Tuesday, May 29, 2007

Cindy Sheehan calls it quits--and has some strong parting words.

Today, in a diary post at Daily Kos, Cindy Sheehan, tendered her "resignation letter as the 'face' of the American anti-war movement." In so doing, she left with words that should give all of us pause for thought. However, the people who most need to pay attention are the those at the far left of the Democratic party.

While I agreed with Sheehan on many substantive issues during her time of activity, I had problems with her methods. At times she was rather ham-fisted. At other times she was too melodramatic. At other times she combined those approaches with an overly simplistic and extreme expression of ideas. My problem with all of that was that any substantive message was then obscured or lost. It was too easy for the wingers to attack her and dismiss her. And the problem with that was that she was the "face" of the anti-war movement. By maginalizing her, the wingers were able to use effective tactics from a PR perspective against everyone who was against the war. Instead of attention going to real substance and ways to counter the BS arguments of the wingers, time and energy were spent on ineffective tactics and responding to winger attacks.

And who was backing Sheehan the most during her most visible and over-the-top efforts? That would be the far left. With that in mind, take a good look at the first paragraph of Sheehan's "resignation."
I have endured a lot of smear and hatred since Casey was killed and especially since I became the so-called "Face" of the American anti-war movement. Especially since I renounced any tie I have remaining with the Democratic Party, I have been further trashed on such "liberal blogs" as the Democratic Underground. Being called an "attention whore" and being told "good riddance" are some of the more milder rebukes.
Why in the world would these people turn so viciously on the woman that they used as the face, heart, and soul of the anti-war movement? Sheehan provides an explanation.
I was the darling of the so-called left as long as I limited my protests to George Bush and the Republican Party. Of course, I was slandered and libeled by the right as a "tool" of the Democratic Party. This label was to marginalize me and my message. How could a woman have an original thought, or be working outside of our "two-party" system?

However, when I started to hold the Democratic Party to the same standards that I held the Republican Party, support for my cause started to erode and the "left" started labeling me with the same slurs that the right used. I guess no one paid attention to me when I said that the issue of peace and people dying for no reason is not a matter of "right or left," but "right and wrong."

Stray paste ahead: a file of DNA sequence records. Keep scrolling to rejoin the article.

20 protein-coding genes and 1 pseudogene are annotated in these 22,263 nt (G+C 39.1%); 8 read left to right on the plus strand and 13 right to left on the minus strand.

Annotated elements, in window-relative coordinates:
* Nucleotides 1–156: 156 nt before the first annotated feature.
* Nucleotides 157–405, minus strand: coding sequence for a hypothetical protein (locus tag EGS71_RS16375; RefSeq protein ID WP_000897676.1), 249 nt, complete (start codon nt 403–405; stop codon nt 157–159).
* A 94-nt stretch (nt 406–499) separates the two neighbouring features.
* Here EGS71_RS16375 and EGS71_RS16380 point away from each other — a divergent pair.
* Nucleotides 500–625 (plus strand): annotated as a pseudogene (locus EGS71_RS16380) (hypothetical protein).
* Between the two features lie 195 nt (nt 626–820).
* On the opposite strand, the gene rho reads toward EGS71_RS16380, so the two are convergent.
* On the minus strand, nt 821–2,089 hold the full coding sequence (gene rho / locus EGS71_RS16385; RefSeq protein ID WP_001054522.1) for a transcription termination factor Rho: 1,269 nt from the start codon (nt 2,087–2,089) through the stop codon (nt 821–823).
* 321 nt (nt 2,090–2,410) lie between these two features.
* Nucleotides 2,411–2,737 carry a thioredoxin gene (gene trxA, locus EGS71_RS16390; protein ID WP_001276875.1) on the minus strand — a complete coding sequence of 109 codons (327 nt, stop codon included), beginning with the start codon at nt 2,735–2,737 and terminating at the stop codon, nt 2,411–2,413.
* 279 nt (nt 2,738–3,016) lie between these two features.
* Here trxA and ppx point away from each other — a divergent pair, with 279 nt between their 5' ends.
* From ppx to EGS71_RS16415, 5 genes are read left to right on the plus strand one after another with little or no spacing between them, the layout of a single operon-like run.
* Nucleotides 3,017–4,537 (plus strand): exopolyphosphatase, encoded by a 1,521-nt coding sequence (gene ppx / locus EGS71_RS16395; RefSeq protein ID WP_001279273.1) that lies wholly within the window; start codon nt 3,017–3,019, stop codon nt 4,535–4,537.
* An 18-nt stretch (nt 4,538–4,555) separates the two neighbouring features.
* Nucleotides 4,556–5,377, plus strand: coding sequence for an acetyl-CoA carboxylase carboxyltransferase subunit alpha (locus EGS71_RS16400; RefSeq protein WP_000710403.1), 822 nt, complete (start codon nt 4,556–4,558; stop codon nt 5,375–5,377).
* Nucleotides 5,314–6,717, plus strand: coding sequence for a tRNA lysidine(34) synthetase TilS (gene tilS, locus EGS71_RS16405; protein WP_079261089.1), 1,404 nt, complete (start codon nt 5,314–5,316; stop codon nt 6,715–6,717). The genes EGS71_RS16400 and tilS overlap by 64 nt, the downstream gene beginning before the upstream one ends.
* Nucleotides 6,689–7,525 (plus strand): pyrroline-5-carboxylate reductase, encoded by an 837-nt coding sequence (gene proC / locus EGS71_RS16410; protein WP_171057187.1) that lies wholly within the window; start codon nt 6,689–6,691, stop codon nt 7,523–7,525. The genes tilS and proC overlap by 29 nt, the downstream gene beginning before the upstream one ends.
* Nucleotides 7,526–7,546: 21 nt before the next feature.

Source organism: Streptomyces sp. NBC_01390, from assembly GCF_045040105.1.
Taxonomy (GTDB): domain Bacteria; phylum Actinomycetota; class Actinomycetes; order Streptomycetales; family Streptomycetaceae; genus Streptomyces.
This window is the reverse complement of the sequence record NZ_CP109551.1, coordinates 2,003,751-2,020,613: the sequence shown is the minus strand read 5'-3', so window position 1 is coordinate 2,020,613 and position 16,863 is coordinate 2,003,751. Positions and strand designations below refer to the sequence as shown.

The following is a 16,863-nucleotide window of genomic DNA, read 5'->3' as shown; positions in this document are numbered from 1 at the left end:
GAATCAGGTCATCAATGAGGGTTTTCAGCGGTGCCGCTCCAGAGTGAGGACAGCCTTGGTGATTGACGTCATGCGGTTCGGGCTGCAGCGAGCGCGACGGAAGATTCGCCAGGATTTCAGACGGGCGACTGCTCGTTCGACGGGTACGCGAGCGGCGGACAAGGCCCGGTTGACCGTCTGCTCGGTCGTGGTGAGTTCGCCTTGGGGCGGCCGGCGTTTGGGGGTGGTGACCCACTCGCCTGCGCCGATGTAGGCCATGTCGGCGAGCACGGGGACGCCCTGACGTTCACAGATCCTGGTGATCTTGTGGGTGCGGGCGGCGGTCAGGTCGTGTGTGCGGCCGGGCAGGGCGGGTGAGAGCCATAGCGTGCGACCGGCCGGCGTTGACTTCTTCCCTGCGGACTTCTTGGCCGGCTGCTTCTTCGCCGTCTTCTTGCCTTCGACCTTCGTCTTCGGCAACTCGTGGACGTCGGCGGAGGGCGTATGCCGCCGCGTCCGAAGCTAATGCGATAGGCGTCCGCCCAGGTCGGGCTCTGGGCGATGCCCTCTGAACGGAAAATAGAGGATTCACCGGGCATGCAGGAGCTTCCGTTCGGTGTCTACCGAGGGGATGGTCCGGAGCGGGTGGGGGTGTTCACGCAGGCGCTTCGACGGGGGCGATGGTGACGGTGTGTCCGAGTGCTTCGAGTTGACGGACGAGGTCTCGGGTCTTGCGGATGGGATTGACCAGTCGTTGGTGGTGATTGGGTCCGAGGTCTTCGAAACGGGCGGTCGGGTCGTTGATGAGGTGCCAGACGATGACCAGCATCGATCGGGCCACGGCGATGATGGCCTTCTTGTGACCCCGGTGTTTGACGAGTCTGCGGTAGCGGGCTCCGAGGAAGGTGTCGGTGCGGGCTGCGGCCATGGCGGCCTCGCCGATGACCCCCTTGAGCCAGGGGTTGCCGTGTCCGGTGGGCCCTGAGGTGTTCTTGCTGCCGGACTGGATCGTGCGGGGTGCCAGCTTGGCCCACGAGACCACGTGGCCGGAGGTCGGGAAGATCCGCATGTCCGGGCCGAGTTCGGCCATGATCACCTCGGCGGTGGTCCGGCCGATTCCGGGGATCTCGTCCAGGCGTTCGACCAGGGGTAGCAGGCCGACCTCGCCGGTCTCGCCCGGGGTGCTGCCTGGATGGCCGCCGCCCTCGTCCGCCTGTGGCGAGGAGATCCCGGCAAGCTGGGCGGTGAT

I am deemed a radical because I believe that partisan politics should be left to the wayside when hundreds of thousands of people are dying for a war based on lies that is supported by Democrats and Republican alike. It amazes me that people who are sharp on the issues and can zero in like a laser beam on lies, misrepresentations, and political expediency when it comes to one party refuse to recognize it in their own party. Blind party loyalty is dangerous whatever side it occurs on.
Sheehan is definitely speaking some strong truth here as far as I am concerned. Democrats were complicit in this mess that always has been the Iraq war. My first post on that subject was back on October 28, 2005, and it pretty well sums up my feelings. The derision heaped on Sheehan by the far left also supports some points I made in my second follow up to my initial rant about the Democrats' cave in:
My problem with the hard core anti-war crowd is one of approach, not objective. Their approach is extreme. Their approach is such that there is no room for any kind of compromise.
Taking extreme positions filled with righteous indignation and scorn is not going to win the election in '08.
The far left has just tried to destroy someone who not only shared their views on the war, not only took more action in protest than any one individual, but was at one time trumpeted by the far left as the face of the anti-war movement and was used by them. The far left has basically told the world--in true George W. Bush style--"you are either completely and unquestioningly with us or you are the enemy." That is not going to win Republican votes. That is not going to win many votes from moderate or centrist Democrats. And it could very well cause the loss of some voters who otherwise might vote Democratic.

Some ways to win over Republicans, moderates, and centrists are 1) run with the idea that, as Sheehan put it, Iraq is "not a matter of 'right or left,' but 'right and wrong;'" and 2) showing that it is the Republicans who are making it all about politics rather than doing what is in America's best interests. However, the far left's approach--exemplified by their treatment of Sheehan--does neither of these things. Instead, the far left is now guilty of using the very same tactics as the far right.

Sheehan is correct in stating that blind party loyalty is dangerous. What the far left is now doing is not so much blind party loyalty as it is a demand that everyone in the Democratic party be loyal to the far left's vision and tactics. While that is dangerous indeed, it is also stupid and shortsighted.


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